The Stereotypes style themselves as "indie", but they definitely fall on the poppier, accessible side of indie music. Opener "All My Life" is a good example of this, sounding a lot like indie darlings Matt Pond PA with its driving, melodic sound. On the other hand, "Love Can Change" would have the hipsters at Pitchfork looking down their noses, as its sunny melody and warm backing vocals make it come off as a slightly heavier-sounding Wondermints tune. "Pink Sand" is hard-driving yet tuneful, but the real standout here is "Our Time", has a great Brit-Pop-by-way-of-Teenage-Fanclub sound complete with a killer melody. "Butterflies" is cut from the same cloth, and is almost as good. Meanwhile "Mansion" reminds me of The Broken West/The Brokedown, and "Happy Ending" is just that. The bottom line: 4 is a very good disc from an overlooked band. And after all, that's why you're here.

CD Baby | MySpace | eMusic

Thursday, June 21, 2007

CD of the Day, 6/21/07: Arthur Yoria-Handshake Smiles

Arthur Yoria is back with a full-length release, and if you're not familiar with this Houston-based power popper, you're missing out. His I'll Be Here Awake was one of the top discs of 2003, and last year's EP/Single Something Must Be Wrong featured one of last year's top tracks in the title tune.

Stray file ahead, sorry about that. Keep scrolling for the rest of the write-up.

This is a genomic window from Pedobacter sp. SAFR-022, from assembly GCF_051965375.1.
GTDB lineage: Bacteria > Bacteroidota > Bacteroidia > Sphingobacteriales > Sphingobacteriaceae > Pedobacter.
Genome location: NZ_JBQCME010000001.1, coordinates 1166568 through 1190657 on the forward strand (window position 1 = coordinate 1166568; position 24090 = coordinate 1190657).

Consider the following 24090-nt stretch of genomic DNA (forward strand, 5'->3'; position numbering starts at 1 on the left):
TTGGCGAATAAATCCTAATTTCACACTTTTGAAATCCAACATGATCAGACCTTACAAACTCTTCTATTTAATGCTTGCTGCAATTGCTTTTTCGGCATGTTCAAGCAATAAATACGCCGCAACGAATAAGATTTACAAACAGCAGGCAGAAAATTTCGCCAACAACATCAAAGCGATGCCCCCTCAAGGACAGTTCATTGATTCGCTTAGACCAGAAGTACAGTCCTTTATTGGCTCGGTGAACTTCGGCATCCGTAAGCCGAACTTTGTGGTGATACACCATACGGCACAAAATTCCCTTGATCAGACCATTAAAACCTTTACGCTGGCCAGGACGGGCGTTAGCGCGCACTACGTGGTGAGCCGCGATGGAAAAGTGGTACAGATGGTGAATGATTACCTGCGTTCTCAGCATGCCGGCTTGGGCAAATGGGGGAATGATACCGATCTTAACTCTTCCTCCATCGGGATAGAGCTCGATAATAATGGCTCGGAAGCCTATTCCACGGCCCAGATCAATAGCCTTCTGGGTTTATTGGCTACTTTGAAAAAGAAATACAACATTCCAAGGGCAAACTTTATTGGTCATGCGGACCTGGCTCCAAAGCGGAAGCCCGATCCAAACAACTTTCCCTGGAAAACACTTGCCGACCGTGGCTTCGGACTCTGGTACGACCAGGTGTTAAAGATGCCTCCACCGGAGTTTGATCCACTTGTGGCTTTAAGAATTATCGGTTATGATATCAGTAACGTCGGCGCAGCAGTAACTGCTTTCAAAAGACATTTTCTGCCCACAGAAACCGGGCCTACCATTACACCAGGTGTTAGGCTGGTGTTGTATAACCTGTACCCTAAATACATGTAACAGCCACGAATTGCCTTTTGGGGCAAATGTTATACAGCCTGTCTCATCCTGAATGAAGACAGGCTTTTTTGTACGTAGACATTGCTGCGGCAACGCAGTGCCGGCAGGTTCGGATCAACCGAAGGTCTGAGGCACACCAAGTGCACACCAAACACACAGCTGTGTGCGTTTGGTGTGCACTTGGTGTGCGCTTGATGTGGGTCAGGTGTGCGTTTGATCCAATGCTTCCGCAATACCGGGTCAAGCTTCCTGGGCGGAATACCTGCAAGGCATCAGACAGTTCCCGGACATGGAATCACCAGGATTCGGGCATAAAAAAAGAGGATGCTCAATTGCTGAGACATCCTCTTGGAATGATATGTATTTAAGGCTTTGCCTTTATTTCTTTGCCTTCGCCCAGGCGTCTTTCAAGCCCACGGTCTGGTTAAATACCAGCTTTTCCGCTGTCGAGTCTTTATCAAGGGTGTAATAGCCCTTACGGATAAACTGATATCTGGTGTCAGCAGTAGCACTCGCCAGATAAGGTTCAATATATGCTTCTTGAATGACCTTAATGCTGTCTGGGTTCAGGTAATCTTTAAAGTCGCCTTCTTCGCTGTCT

Handshake Smiles is another winner, although it's a bit more stripped down than Yoria's previous releases, which isn't unexpected given it was a "bedroom recording". The disc opens with "Should Be", a pretty (and melancholy) number that recalls Jon Brion, while "Clean For Free" follows with an Americana-ish sensibility and wouldn't have been out of place on the new Wilco disc. The title track is vintage jangly pop, and "Love Song In G" is the classic Yoria power pop that we've come to know from his earlier releases. Other highlights include "I Told You Not to Write Again" (power pop complete with banjo!), "Sandy", and the wistful closer "Trash Bag", which evalulates a long-term relationship with an understated beauty, both lyrically and melodically. Handshake Smiles is a triumph for Yoria, who's managed to avoid repeating himself without sacrificing his tunefulness.